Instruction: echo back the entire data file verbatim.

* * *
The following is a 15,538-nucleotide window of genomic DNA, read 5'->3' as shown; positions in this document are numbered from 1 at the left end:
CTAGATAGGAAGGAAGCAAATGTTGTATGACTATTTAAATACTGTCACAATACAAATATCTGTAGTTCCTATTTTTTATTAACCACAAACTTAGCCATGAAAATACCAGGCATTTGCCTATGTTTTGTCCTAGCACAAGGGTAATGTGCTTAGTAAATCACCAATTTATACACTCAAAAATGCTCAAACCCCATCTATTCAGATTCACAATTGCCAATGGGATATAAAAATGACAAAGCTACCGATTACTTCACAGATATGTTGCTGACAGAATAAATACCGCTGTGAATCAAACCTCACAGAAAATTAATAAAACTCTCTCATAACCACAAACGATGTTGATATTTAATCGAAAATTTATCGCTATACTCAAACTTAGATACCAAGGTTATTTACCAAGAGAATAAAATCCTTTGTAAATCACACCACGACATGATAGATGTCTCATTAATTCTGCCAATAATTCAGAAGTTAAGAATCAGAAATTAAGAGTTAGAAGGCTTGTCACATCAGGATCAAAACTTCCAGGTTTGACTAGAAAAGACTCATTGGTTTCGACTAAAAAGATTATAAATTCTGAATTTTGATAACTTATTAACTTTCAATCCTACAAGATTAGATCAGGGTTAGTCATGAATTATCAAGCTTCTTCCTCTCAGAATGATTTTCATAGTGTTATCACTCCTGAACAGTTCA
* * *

The following is a 15,538-nucleotide window of genomic DNA, read 5'->3' as shown; positions in this document are numbered from 1 at the left end:
CTAGATAGGAAGGAAGCAAATGTTGTATGACTATTTAAATACTGTCACAATACAAATATCTGTAGTTCCTATTTTTTATTAACCACAAACTTAGCCATGAAAATACCAGGCATTTGCCTATGTTTTGTCCTAGCACAAGGGTAATGTGCTTAGTAAATCACCAATTTATACACTCAAAAATGCTCAAACCCCATCTATTCAGATTCACAATTGCCAATGGGATATAAAAATGACAAAGCTACCGATTACTTCACAGATATGTTGCTGACAGAATAAATACCGCTGTGAATCAAACCTCACAGAAAATTAATAAAACTCTCTCATAACCACAAACGATGTTGATATTTAATCGAAAATTTATCGCTATACTCAAACTTAGATACCAAGGTTATTTACCAAGAGAATAAAATCCTTTGTAAATCACACCACGACATGATAGATGTCTCATTAATTCTGCCAATAATTCAGAAGTTAAGAATCAGAAATTAAGAGTTAGAAGGCTTGTCACATCAGGATCAAAACTTCCAGGTTTGACTAGAAAAGACTCATTGGTTTCGACTAAAAAGATTATAAATTCTGAATTTTGATAACTTATTAACTTTCAATCCTACAAGATTAGATCAGGGTTAGTCATGAATTATCAAGCTTCTTCCTCTCAGAATGATTTTCATAGTGTTATCACTCCTGAACAGTTCA